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Private: Aamil Karimi
Sr. Intelligence Analyst, Threat Research Team

Aamil Karimi is a former US Army All-Source intelligence analyst and spent over 6 years in Afghanistan working with the US Army, Air Force Office of Special Investigations, and supporting USSOCOM as an... Read More


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Another Marketplace Bites the Dust

April 2019 will stand alongside July 2017 and October 2013 as times that threw the world of darknet market operations into chaos. In October 2013, the US Department of Justice arrested Ross Ulbricht, owner of one of the largest and most popular darkweb marketplaces of the time, Silk Road. July 2017 marked the culmination of a multi-national law enforcement effort, Operation Bayonet 2.0, that simultaneously took down AlphaBay and Hansa Market. Operation Bayonet 2.0 not only shut down two of the largest marketplaces and disrupted illicit commerce and services, but the circumstances around the seizures and compromise of vendor and consumer accounts also hallmarked a new reality of distrust and uncertainty within these anonymous spaces.

April 2019 also saw two highly controversial and disruptive events related to darknet market operations. The first was the announcement of Dream Market, the largest and most popular marketplaces remaining since AlphaBay, shuttering its services on 30 April 2019. The message was posted to the home page and followed the arrests of multiple drug vendors in March 2019 who were operating on Dream Market; however, the key difference between Dream and the situation with AlphaBay and Hansa is that Dream has provided vendors and consumers on its platform nearly a month’s notice of its operations winding down and allowing its members to cash out and withdraw any funds from their accounts and escrows.

The second event that disrupted darknet market operations in April was the rumor, and eventual materialization, of another popular marketplace, WallStreet Market (WSM), ceasing all transactions in mid-April and siphoning any funds in escrow to an external cryptocurrency wallet. A tactic known as “exit-scamming”, in which administrators basically steal all funds from vendor and consumer accounts and shut down the market leaving all members hanging out to dry. Since that time these market participants have been seeking multiple alternatives to Dream and WSM but remain leery of any options due to risk of potential law enforcement honeypot and entrapment operations echoing 2017’s Operation Bayonet 2.0.

Based off Fidelis Threat Research Team’s (TRT) current and historical observations on various forums and threads, the seizures and disruptions of the underground and illicit commerce platforms, whether due to law enforcement or insider scamming activities, will result in several potential courses of action and actions. These may range from participants trying to seek other marketplaces to continue their trade, avoiding any platform and initiating deals directly over chat and direct messaging services, or even the criminals taking advantage of the uncertainty and standing up fly-by-night marketplaces for the sole purpose of duping desperate vendors and buyers and exit-scamming with funds after short period of time and further exasperating the situation.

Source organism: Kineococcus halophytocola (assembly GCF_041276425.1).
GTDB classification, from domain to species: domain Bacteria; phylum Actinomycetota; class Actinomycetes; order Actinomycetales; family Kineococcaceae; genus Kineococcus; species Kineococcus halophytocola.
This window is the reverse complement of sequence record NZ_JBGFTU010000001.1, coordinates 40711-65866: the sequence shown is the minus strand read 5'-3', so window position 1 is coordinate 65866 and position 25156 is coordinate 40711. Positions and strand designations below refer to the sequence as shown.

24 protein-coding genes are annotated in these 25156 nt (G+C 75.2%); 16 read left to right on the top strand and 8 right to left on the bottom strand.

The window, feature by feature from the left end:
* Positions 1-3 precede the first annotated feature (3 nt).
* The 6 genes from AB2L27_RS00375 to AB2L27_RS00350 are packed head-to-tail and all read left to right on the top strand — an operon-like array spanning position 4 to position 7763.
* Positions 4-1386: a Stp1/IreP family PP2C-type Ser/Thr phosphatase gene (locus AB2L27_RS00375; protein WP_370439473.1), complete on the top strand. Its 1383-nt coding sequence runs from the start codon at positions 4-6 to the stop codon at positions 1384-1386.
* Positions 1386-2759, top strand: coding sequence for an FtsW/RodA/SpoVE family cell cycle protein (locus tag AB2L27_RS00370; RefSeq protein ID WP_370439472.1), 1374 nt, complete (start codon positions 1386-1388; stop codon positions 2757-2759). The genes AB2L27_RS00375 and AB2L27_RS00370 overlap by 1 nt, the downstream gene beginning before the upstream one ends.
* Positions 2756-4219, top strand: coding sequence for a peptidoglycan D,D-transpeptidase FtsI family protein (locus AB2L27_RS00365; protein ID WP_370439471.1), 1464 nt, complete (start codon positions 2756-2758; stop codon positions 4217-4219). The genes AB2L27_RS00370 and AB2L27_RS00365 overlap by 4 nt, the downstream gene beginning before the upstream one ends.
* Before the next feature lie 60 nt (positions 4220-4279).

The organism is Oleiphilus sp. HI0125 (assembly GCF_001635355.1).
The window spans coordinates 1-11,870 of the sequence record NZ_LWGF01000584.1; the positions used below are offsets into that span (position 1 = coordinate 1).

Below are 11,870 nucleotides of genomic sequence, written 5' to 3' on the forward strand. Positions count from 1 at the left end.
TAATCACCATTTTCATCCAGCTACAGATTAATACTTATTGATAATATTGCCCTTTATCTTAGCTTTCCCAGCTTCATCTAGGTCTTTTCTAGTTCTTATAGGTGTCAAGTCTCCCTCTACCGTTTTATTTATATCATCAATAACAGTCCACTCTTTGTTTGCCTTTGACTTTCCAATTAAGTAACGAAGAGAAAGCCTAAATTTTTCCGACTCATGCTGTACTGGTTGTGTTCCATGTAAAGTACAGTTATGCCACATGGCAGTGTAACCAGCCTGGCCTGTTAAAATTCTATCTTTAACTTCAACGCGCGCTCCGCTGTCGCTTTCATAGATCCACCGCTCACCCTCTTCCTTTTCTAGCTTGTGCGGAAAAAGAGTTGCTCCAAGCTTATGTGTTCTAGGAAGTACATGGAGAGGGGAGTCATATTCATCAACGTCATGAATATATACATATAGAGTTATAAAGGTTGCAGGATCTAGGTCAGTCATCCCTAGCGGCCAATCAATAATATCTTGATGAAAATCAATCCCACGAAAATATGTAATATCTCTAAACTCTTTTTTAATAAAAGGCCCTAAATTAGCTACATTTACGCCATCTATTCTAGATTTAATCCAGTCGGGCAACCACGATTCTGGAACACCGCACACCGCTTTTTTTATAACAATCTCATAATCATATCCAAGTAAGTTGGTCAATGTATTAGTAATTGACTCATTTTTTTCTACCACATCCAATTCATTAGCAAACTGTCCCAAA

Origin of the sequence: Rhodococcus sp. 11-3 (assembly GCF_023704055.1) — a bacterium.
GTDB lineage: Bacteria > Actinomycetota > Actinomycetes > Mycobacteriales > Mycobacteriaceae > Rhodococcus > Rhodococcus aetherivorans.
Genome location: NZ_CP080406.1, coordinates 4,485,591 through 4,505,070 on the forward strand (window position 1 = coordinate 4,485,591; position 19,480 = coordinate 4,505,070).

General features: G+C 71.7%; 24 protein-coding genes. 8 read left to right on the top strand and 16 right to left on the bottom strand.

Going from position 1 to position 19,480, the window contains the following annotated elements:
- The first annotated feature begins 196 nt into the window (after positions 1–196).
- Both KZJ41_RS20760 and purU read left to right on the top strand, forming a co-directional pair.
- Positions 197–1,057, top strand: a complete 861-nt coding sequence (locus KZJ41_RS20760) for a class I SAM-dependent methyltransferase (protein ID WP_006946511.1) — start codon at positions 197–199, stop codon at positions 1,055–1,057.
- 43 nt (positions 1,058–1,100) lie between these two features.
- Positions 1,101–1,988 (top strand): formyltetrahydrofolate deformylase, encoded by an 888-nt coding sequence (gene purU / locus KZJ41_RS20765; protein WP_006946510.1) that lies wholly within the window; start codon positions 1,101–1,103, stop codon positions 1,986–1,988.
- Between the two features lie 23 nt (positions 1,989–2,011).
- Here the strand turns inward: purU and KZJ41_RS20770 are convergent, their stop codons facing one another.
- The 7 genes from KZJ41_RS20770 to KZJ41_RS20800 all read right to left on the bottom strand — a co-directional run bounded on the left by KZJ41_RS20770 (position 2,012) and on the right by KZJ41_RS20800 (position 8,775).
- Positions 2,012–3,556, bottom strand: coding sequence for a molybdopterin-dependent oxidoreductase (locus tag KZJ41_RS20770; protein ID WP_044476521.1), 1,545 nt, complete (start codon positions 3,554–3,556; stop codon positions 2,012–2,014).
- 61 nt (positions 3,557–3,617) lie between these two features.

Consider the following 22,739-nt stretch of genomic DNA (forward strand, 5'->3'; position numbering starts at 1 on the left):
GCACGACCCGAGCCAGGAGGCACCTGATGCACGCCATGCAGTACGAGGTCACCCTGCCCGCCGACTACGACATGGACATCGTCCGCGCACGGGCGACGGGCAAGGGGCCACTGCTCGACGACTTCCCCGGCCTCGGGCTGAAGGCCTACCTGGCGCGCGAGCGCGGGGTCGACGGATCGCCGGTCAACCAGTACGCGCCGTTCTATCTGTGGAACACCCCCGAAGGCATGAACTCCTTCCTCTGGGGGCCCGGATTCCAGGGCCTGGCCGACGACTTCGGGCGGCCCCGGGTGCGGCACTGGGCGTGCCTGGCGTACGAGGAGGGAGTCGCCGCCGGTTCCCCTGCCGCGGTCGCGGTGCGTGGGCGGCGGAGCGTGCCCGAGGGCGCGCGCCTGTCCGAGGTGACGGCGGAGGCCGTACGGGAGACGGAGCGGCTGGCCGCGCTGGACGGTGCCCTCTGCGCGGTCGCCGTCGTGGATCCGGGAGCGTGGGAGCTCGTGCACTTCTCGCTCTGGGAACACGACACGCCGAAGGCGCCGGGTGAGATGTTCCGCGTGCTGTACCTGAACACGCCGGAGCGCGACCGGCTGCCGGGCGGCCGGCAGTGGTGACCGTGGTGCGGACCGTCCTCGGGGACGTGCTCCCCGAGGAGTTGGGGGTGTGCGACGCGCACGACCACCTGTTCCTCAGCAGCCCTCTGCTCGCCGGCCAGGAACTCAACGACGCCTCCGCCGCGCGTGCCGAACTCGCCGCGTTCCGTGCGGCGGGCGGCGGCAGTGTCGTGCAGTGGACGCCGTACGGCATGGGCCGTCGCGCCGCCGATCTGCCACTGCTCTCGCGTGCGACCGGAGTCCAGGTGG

Dream Market Wind-Down and WallStreet Market Scam

In late-March 2019, Dream Market announced it was ceasing operations on 30 April, however provided members the opportunity to cash out. As news of the closure circulated, buyers and vendors looking for alternatives discussed other marketplaces, including Empire and WallStreet Market (WSM).

Around 17 April, multitude contributors on Reddit began discussing rumors of WSM administrators freezing operations and transactions on the marketplace under the guise of maintenance issues. Over the following days, rumors and suspicions were augmented with millions of dollars in cryptocurrency siphoned from escrow accounts to external wallets, which were assumed to the be carried out by administrators. Contributors to these threads also suggested alternatives to WSM, including Empire and Nightmare. Some vendors also suggested direct deals over chat applications like Wickr. Members were extremely cautious of both options due to the resemblance of the back-to-back shut-downs of Dream and WSM to the 2017 seizures and take-downs of AlphaBay and Hansa Market.

Fidelis TRT Intelligence assesses that as both vendors and consumers of underground marketplace services search for the next platforms to set up shop or whether to take the risk to do business directly through applications like Wickr, there is the potential for scammers to take advantage of the chaos and set up fly-by-night marketplaces established specifically for the purpose of stealing funds deposited by unsuspecting vendors or buyers. The possibility that recent events is another coordinated effort by law enforcement also exists, however there isn’t any information available at this time to prove this.

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